When many people think of farming, they picture an idyllic scene with cows and chickens happily grazing on lush grass fields. The reality is that large-scale farming is nothing like tending an urban garden in your yard. It’s a ton of work, and it’s not uncommon for farmers to spend 12 to 14 hours a day tending livestock, watering crops, and clearing weeds for next season’s harvest.
Thankfully, broadband is transforming agriculture and promises to make life a lot easier for modern farmers. Thanks to 5G in agriculture, those long, grueling days spent toiling the fields could eventually be a thing of the past.
Farmers rely on tractors to sow seeds, apply pesticides, and harvest crops. Tractors of yesteryear were slow, lumbering machines that got the job done, but they weren’t what you would call “smart.”
Depending on the size of a farm, it would have taken a farmer several hours per day to cover all of their acreage with a tractor. That often meant they needed to hire extra help to handle other chores, such as milking cows and processing the harvest.
Enter autonomous machinery such as the smart tractor. In 2022, John Deere unveiled the first fully autonomous tractor, equipped with geo-awareness, 360-degree obstacle detection, and six pairs of AI-powered stereo cameras. It’s like a robot vacuum but much bigger (and smarter).
To use this tractor, all a farmer has to do is set it up in their fields and ride it around the perimeter once to establish boundaries. This teaches the tractor where it’s supposed to go so that it stays within the confines of the farm.
Once that’s done, the tractor provides images, data, and live video as it mows, sprays, and disks the fields. The farmer can access all of this data easily via a mobile app. Meanwhile, they’re free to focus on other tasks around the farm. This could also save the farmer a fortune on labor costs while shielding them from pesticides and other toxic chemicals.
Crop failure doesn’t just affect the farmer; it also hurts everyone else. No thanks to climate change and unpredictable weather, today’s farms are facing crop problems on a scale never seen before. That translates into less produce for sale at the grocery store, plus rising prices, which are especially painful in this time of inflation when everything seems to cost double what it once did.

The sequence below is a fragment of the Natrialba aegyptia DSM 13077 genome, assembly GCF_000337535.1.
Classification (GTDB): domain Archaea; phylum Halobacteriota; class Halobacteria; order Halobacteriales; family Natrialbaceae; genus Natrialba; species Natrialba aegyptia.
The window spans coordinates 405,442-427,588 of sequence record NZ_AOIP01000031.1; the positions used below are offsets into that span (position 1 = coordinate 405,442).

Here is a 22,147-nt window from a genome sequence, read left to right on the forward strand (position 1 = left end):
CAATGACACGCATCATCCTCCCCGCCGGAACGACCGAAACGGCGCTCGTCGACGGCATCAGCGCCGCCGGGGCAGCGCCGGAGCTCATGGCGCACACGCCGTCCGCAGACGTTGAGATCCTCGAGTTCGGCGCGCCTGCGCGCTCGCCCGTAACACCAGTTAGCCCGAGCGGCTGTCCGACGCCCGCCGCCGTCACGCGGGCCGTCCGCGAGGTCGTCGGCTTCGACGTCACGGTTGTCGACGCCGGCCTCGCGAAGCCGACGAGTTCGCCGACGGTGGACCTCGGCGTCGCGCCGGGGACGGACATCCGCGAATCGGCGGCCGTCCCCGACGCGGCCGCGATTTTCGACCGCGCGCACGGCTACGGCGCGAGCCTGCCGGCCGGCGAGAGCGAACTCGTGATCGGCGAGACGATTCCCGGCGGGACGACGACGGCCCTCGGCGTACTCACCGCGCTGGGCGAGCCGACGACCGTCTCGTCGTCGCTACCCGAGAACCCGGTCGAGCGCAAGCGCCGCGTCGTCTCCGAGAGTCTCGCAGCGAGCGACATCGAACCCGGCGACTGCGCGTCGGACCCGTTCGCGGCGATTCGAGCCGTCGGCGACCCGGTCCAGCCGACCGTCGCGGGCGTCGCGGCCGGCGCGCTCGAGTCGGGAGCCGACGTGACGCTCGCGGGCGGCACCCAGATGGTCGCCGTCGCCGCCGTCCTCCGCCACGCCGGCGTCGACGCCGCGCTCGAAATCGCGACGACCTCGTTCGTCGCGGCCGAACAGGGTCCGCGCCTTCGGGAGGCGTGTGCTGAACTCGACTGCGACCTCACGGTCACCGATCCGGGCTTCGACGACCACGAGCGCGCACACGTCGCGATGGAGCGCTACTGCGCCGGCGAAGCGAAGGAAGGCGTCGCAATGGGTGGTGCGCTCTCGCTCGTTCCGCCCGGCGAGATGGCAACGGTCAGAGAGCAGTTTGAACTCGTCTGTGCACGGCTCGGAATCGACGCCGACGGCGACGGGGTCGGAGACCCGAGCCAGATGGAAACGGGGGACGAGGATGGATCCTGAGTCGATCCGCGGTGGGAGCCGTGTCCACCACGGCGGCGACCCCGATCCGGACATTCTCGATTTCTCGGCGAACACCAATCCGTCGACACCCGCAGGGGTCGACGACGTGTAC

If you’ve ever managed a small home garden, you know how tough it can be to spot plant problems before it’s too late. All it takes is a few stray caterpillars, a bunch of sneaky aphids, or some mysterious disease to wipe out your hard work in just a couple of weeks. Just imagine how tough crop monitoring is for farmers, some of whom keep an eye on hundreds of acres daily.
Thankfully, broadband is transforming agriculture to make crop monitoring easier. The company EarthSense has produced a robot called TerraSentia, which collects plant health data using GPS, LIDAR tools, and light detection. Its cloud-based software lets scientists train the robot on plant physiology, allowing it to detect when plant health deviates from the norm.
This robot can also scan a whopping ten plants per second. That’s far faster than the average farmer (and any other human, for that matter). This feat is only possible thanks to 5G technology, which allows for near real-time data transfer.
Some farmers also invest in smart silos, which feature sensors to help monitor harvests for mold and spoilage. Thanks to less wastage, more food will end up on people’s plates instead of in landfills.
Once tech such as TerraSentia becomes widespread, farmers can stop problems in their tracks before crops fail. It’s a win-win for farms and grocery shoppers worldwide.
Hobby farms can be fun to maintain, and keeping watch over a few chickens or goats is not too difficult. Large-scale farms are different beasts entirely. They’re often home to thousands of cattle; whether those cattle are free-range or confined in a barn, monitoring the herd is a lot of work.
With 5G-equipped drones, farmers can get a bird’s-eye view of their entire acreage in just minutes. These drones can help them spot sick animals and areas of worn-down pasture, allowing them to know when it’s time to move the herd to a new field.
Livestock monitoring also enables farmers to keep an eye out for predators such as foxes, wolves, bobcats, and hawks. Farmers do their best to ward off such threats, but they can’t be everywhere at once. Drones cover much more ground in a fraction of the time that a farmer could, giving farmers an aerial view of predators before they have the chance to turn cattle into dinner.
One of farming’s biggest challenges is that many farms are in isolated rural areas. It took years for internet providers to offer some kind of connection to rural properties, and even then, farmers were limited to spotty satellite connections.
Internet providers have already begun deploying 5G in urban locales, but bringing 5G to rural farms will be a bit tougher. That’s because 5G relies on the proximity of many cell towers to work.
Providers hope to overcome this limitation by using low-bandwidth, long-range frequencies (2.5 GHz to 4.2 GHz). Such bandwidths require fewer cell towers because they can travel several miles, unlike other bandwidths that can only go short distances.
Now that you’ve learned how broadband is transforming agriculture, are you ready to cross the digital divide and take advantage of the power of 5G? Whether you’re a large-scale farmer or have never grown a tomato in your life, eNetwork Supply is here to help. We offer a great selection of new and gently used equipment to help set up your network.
Check out our network equipment inventory, or call us at (312) 283-5983.